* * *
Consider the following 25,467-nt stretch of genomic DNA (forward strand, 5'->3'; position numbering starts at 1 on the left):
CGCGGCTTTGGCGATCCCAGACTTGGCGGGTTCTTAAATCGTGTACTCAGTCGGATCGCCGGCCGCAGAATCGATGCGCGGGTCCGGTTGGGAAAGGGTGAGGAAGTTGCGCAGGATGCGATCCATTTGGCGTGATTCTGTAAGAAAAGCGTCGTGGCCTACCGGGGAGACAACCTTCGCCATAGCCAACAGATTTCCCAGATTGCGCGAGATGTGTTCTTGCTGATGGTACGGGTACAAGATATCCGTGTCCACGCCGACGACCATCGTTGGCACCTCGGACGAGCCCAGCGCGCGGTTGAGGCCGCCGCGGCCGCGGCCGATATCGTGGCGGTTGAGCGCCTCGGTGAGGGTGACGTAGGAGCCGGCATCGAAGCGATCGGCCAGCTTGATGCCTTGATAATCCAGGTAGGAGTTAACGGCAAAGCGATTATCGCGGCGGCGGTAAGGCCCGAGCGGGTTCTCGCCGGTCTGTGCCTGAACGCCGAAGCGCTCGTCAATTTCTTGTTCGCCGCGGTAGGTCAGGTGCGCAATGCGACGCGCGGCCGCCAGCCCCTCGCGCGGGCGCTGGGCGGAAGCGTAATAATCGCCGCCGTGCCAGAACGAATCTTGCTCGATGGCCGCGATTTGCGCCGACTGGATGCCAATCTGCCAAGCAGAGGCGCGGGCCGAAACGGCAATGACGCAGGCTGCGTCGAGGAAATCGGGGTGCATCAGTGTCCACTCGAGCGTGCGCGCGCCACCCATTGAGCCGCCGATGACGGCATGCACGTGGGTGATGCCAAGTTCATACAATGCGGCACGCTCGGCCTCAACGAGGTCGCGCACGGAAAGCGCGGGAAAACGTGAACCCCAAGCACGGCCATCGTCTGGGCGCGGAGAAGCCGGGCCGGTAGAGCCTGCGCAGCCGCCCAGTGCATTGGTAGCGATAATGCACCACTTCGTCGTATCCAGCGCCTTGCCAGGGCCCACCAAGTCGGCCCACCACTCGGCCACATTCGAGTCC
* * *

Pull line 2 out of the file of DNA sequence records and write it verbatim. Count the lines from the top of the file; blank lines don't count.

CGCGGCTTTGGCGATCCCAGACTTGGCGGGTTCTTAAATCGTGTACTCAGTCGGATCGCCGGCCGCAGAATCGATGCGCGGGTCCGGTTGGGAAAGGGTGAGGAAGTTGCGCAGGATGCGATCCATTTGGCGTGATTCTGTAAGAAAAGCGTCGTGGCCTACCGGGGAGACAACCTTCGCCATAGCCAACAGATTTCCCAGATTGCGCGAGATGTGTTCTTGCTGATGGTACGGGTACAAGATATCCGTGTCCACGCCGACGACCATCGTTGGCACCTCGGACGAGCCCAGCGCGCGGTTGAGGCCGCCGCGGCCGCGGCCGATATCGTGGCGGTTGAGCGCCTCGGTGAGGGTGACGTAGGAGCCGGCATCGAAGCGATCGGCCAGCTTGATGCCTTGATAATCCAGGTAGGAGTTAACGGCAAAGCGATTATCGCGGCGGCGGTAAGGCCCGAGCGGGTTCTCGCCGGTCTGTGCCTGAACGCCGAAGCGCTCGTCAATTTCTTGTTCGCCGCGGTAGGTCAGGTGCGCAATGCGACGCGCGGCCGCCAGCCCCTCGCGCGGGCGCTGGGCGGAAGCGTAATAATCGCCGCCGTGCCAGAACGAATCTTGCTCGATGGCCGCGATTTGCGCCGACTGGATGCCAATCTGCCAAGCAGAGGCGCGGGCCGAAACGGCAATGACGCAGGCTGCGTCGAGGAAATCGGGGTGCATCAGTGTCCACTCGAGCGTGCGCGCGCCACCCATTGAGCCGCCGATGACGGCATGCACGTGGGTGATGCCAAGTTCATACAATGCGGCACGCTCGGCCTCAACGAGGTCGCGCACGGAAAGCGCGGGAAAACGTGAACCCCAAGCACGGCCATCGTCTGGGCGCGGAGAAGCCGGGCCGGTAGAGCCTGCGCAGCCGCCCAGTGCATTGGTAGCGATAATGCACCACTTCGTCGTATCCAGCGCCTTGCCAGGGCCCACCAAGTCGGCCCACCACTCGGCCACATTCGAGTCC